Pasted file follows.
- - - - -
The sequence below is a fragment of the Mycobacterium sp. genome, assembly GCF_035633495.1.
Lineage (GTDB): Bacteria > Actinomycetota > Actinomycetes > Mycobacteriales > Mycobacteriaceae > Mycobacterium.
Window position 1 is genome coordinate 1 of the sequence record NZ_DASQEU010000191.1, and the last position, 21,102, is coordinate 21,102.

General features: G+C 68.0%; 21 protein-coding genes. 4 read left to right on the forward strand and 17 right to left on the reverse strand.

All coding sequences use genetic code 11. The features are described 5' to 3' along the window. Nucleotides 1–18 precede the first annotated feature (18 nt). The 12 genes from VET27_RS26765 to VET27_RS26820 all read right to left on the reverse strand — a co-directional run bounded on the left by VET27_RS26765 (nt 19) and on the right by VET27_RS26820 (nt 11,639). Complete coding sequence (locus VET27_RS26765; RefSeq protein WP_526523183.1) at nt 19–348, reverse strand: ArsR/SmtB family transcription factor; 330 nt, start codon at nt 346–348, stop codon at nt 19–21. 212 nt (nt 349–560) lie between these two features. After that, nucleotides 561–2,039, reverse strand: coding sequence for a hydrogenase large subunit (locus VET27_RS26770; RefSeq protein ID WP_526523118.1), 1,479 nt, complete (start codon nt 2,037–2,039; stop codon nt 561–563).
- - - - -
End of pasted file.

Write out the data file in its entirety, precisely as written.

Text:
The sequence below is a fragment of the Mycobacterium sp. genome, assembly GCF_035633495.1.
Lineage (GTDB): Bacteria > Actinomycetota > Actinomycetes > Mycobacteriales > Mycobacteriaceae > Mycobacterium.
Window position 1 is genome coordinate 1 of the sequence record NZ_DASQEU010000191.1, and the last position, 21,102, is coordinate 21,102.

General features: G+C 68.0%; 21 protein-coding genes. 4 read left to right on the forward strand and 17 right to left on the reverse strand.

All coding sequences use genetic code 11. The features are described 5' to 3' along the window. Nucleotides 1–18 precede the first annotated feature (18 nt). The 12 genes from VET27_RS26765 to VET27_RS26820 all read right to left on the reverse strand — a co-directional run bounded on the left by VET27_RS26765 (nt 19) and on the right by VET27_RS26820 (nt 11,639). Complete coding sequence (locus VET27_RS26765; RefSeq protein WP_526523183.1) at nt 19–348, reverse strand: ArsR/SmtB family transcription factor; 330 nt, start codon at nt 346–348, stop codon at nt 19–21. 212 nt (nt 349–560) lie between these two features. After that, nucleotides 561–2,039, reverse strand: coding sequence for a hydrogenase large subunit (locus VET27_RS26770; RefSeq protein ID WP_526523118.1), 1,479 nt, complete (start codon nt 2,037–2,039; stop codon nt 561–563).